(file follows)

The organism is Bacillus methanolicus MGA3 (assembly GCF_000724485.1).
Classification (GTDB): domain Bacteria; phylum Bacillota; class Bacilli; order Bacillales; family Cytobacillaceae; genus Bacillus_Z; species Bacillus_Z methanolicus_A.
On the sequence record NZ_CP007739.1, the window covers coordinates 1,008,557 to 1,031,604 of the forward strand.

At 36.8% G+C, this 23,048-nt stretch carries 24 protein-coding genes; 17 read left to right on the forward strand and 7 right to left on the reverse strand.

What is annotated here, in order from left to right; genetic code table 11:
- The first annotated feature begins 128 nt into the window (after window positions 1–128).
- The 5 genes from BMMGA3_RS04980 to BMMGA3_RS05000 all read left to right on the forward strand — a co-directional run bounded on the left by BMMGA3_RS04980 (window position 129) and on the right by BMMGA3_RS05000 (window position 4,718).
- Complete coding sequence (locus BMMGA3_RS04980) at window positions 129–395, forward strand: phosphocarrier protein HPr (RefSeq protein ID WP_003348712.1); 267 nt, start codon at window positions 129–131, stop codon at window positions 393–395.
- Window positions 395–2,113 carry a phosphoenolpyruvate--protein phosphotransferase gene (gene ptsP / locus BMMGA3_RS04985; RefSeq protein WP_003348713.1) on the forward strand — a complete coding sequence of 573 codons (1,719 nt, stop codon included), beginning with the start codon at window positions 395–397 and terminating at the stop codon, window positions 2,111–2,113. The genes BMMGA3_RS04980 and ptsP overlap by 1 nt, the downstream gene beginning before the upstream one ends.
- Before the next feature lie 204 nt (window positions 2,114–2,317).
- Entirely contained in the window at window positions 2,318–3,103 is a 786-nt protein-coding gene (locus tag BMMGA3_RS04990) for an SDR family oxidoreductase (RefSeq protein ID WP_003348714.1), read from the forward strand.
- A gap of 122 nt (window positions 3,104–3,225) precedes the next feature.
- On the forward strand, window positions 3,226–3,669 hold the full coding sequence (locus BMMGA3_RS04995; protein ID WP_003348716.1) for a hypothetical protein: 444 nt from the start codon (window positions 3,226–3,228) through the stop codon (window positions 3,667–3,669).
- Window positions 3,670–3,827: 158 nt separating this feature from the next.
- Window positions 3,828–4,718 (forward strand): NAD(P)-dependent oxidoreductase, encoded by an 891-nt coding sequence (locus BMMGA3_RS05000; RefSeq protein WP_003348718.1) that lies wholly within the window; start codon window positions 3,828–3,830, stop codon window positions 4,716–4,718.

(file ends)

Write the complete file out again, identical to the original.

The organism is Bacillus methanolicus MGA3 (assembly GCF_000724485.1).
Classification (GTDB): domain Bacteria; phylum Bacillota; class Bacilli; order Bacillales; family Cytobacillaceae; genus Bacillus_Z; species Bacillus_Z methanolicus_A.
On the sequence record NZ_CP007739.1, the window covers coordinates 1,008,557 to 1,031,604 of the forward strand.

At 36.8% G+C, this 23,048-nt stretch carries 24 protein-coding genes; 17 read left to right on the forward strand and 7 right to left on the reverse strand.

What is annotated here, in order from left to right; genetic code table 11:
- The first annotated feature begins 128 nt into the window (after window positions 1–128).
- The 5 genes from BMMGA3_RS04980 to BMMGA3_RS05000 all read left to right on the forward strand — a co-directional run bounded on the left by BMMGA3_RS04980 (window position 129) and on the right by BMMGA3_RS05000 (window position 4,718).
- Complete coding sequence (locus BMMGA3_RS04980) at window positions 129–395, forward strand: phosphocarrier protein HPr (RefSeq protein ID WP_003348712.1); 267 nt, start codon at window positions 129–131, stop codon at window positions 393–395.
- Window positions 395–2,113 carry a phosphoenolpyruvate--protein phosphotransferase gene (gene ptsP / locus BMMGA3_RS04985; RefSeq protein WP_003348713.1) on the forward strand — a complete coding sequence of 573 codons (1,719 nt, stop codon included), beginning with the start codon at window positions 395–397 and terminating at the stop codon, window positions 2,111–2,113. The genes BMMGA3_RS04980 and ptsP overlap by 1 nt, the downstream gene beginning before the upstream one ends.
- Before the next feature lie 204 nt (window positions 2,114–2,317).
- Entirely contained in the window at window positions 2,318–3,103 is a 786-nt protein-coding gene (locus tag BMMGA3_RS04990) for an SDR family oxidoreductase (RefSeq protein ID WP_003348714.1), read from the forward strand.
- A gap of 122 nt (window positions 3,104–3,225) precedes the next feature.
- On the forward strand, window positions 3,226–3,669 hold the full coding sequence (locus BMMGA3_RS04995; protein ID WP_003348716.1) for a hypothetical protein: 444 nt from the start codon (window positions 3,226–3,228) through the stop codon (window positions 3,667–3,669).
- Window positions 3,670–3,827: 158 nt separating this feature from the next.
- Window positions 3,828–4,718 (forward strand): NAD(P)-dependent oxidoreductase, encoded by an 891-nt coding sequence (locus BMMGA3_RS05000; RefSeq protein WP_003348718.1) that lies wholly within the window; start codon window positions 3,828–3,830, stop codon window positions 4,716–4,718.